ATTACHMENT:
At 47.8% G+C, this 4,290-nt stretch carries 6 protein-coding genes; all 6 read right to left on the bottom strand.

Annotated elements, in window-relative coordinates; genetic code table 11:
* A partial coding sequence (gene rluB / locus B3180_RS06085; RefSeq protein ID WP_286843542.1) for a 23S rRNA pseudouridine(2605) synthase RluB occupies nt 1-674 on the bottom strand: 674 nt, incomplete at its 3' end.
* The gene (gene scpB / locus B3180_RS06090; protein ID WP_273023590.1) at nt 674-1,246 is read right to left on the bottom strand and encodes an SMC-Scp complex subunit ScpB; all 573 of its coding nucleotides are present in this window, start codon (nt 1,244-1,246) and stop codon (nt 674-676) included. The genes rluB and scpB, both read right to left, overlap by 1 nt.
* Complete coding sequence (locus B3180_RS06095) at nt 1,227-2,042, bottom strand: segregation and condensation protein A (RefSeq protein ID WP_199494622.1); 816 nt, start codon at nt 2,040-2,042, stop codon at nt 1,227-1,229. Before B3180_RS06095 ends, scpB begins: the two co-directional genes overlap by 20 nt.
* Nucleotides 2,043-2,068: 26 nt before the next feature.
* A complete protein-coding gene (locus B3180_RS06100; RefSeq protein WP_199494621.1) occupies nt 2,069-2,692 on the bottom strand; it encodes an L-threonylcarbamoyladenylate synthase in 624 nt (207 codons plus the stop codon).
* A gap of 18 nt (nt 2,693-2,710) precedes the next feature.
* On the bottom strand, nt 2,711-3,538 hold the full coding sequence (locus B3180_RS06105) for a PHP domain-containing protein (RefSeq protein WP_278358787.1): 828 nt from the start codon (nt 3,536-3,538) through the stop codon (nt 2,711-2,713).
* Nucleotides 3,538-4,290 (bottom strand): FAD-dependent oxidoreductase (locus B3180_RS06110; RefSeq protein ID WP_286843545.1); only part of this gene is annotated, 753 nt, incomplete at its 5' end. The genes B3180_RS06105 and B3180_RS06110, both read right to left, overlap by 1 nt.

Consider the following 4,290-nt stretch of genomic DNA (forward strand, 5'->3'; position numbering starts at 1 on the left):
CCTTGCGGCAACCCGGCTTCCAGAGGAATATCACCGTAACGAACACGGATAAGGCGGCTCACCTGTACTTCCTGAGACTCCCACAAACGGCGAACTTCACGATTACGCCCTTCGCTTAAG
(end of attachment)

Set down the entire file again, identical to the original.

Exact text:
At 47.8% G+C, this 4,290-nt stretch carries 6 protein-coding genes; all 6 read right to left on the bottom strand.

Annotated elements, in window-relative coordinates; genetic code table 11:
* A partial coding sequence (gene rluB / locus B3180_RS06085; RefSeq protein ID WP_286843542.1) for a 23S rRNA pseudouridine(2605) synthase RluB occupies nt 1-674 on the bottom strand: 674 nt, incomplete at its 3' end.
* The gene (gene scpB / locus B3180_RS06090; protein ID WP_273023590.1) at nt 674-1,246 is read right to left on the bottom strand and encodes an SMC-Scp complex subunit ScpB; all 573 of its coding nucleotides are present in this window, start codon (nt 1,244-1,246) and stop codon (nt 674-676) included. The genes rluB and scpB, both read right to left, overlap by 1 nt.
* Complete coding sequence (locus B3180_RS06095) at nt 1,227-2,042, bottom strand: segregation and condensation protein A (RefSeq protein ID WP_199494622.1); 816 nt, start codon at nt 2,040-2,042, stop codon at nt 1,227-1,229. Before B3180_RS06095 ends, scpB begins: the two co-directional genes overlap by 20 nt.
* Nucleotides 2,043-2,068: 26 nt before the next feature.
* A complete protein-coding gene (locus B3180_RS06100; RefSeq protein WP_199494621.1) occupies nt 2,069-2,692 on the bottom strand; it encodes an L-threonylcarbamoyladenylate synthase in 624 nt (207 codons plus the stop codon).
* A gap of 18 nt (nt 2,693-2,710) precedes the next feature.
* On the bottom strand, nt 2,711-3,538 hold the full coding sequence (locus B3180_RS06105) for a PHP domain-containing protein (RefSeq protein WP_278358787.1): 828 nt from the start codon (nt 3,536-3,538) through the stop codon (nt 2,711-2,713).
* Nucleotides 3,538-4,290 (bottom strand): FAD-dependent oxidoreductase (locus B3180_RS06110; RefSeq protein ID WP_286843545.1); only part of this gene is annotated, 753 nt, incomplete at its 5' end. The genes B3180_RS06105 and B3180_RS06110, both read right to left, overlap by 1 nt.

Consider the following 4,290-nt stretch of genomic DNA (forward strand, 5'->3'; position numbering starts at 1 on the left):
CCTTGCGGCAACCCGGCTTCCAGAGGAATATCACCGTAACGAACACGGATAAGGCGGCTCACCTGTACTTCCTGAGACTCCCACAAACGGCGAACTTCACGATTACGCCCTTCGCTTAAG